How do agile organizations manage third party vendor contracts?
Under an agile approach you’re actually going to have a lot more control as a buyer. Historically, stage gates were at the phase level — you would do requirements, you would do design, they would all get signed off on. And there was the sense that you had a termination point at the end of each of those phases. But in reality, you didn’t. You would do requirements gathering–it’s a paper document. You would do design–it’s a paper document. You would then move into development. Many times your vendor would get so much work in-progress that the switching cost was too high to get rid of them, even if you found out that you had the “A” team for business development, but you actually got the “C” team for implementation itself.
Organizations wouldn’t find out that there’s a disconnect until the testing phase (when they’re 70% into it). So they thought they had these stage gates of control, but they didn’t.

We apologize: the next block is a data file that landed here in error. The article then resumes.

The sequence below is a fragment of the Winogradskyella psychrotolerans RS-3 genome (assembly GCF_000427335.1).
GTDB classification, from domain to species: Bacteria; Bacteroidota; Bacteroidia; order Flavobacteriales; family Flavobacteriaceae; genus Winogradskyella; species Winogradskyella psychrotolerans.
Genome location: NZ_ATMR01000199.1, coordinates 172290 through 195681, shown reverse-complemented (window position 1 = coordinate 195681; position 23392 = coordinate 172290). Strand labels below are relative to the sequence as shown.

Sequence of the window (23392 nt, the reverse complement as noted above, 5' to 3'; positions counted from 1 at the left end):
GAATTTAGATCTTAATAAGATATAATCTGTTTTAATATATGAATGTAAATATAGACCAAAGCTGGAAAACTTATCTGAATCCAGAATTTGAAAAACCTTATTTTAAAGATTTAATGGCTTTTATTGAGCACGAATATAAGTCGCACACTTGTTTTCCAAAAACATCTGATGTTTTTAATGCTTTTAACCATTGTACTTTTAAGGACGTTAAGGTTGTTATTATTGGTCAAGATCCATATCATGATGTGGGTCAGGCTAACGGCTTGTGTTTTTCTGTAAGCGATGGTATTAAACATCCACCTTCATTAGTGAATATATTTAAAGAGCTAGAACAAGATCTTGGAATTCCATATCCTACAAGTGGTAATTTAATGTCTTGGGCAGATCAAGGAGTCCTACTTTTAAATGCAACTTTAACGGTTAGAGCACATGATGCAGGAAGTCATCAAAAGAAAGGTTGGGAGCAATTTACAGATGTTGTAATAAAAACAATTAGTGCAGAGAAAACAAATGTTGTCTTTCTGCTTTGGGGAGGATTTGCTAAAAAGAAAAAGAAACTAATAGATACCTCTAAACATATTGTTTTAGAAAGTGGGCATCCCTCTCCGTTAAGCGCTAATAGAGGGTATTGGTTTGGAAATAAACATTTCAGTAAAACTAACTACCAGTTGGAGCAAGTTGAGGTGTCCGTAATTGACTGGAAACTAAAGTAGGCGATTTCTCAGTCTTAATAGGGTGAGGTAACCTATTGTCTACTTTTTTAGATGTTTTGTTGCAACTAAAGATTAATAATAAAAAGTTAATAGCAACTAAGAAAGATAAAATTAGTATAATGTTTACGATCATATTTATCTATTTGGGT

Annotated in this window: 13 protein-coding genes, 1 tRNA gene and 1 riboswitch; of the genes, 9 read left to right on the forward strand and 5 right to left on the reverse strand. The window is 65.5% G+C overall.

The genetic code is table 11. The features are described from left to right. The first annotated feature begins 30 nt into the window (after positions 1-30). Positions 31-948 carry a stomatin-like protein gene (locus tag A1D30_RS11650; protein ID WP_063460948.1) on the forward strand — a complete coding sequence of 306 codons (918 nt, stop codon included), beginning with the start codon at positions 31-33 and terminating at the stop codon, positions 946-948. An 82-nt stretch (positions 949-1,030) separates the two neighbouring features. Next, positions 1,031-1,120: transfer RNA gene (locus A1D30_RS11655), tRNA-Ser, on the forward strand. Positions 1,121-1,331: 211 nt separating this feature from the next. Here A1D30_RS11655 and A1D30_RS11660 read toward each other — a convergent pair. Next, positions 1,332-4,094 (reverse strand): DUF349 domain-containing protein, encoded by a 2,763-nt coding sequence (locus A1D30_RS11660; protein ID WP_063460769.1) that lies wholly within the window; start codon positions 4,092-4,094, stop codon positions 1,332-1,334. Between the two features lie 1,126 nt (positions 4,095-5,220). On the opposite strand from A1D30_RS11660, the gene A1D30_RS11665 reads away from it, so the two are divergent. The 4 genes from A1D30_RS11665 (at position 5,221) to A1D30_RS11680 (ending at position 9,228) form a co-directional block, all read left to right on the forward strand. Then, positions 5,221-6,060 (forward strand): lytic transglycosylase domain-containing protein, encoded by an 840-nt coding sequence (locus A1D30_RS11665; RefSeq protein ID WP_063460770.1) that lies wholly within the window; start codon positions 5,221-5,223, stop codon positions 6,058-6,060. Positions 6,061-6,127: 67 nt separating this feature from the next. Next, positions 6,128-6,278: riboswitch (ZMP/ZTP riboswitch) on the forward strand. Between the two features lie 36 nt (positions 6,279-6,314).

Under an agile approach, we’re going to move those from phase stage gates to sprint-level stage gates. So what we’re going to say is, “Here’s an RFP, we’ll RFP it, and we’ll take what we think is the most realistic solution,” and then we’ll say, “Congratulations! You’ve won the project–it’s a year-long project, it’s a million dollars. However, we retain the right at the end of every single sprint to either continue with this contract or not continuing with this contract.”
Now, at the end of every single sprint I’ve got a true stage gate, because whatever that vendor has built, they built it to completion. We either know that it works or it doesn’t work. Everything ahead of them they haven’t even touched yet. So, we’re actually going to give procurers of vendor services a lot more control in ensuring that the people that are working on their project are the people they were promised during the business development phase.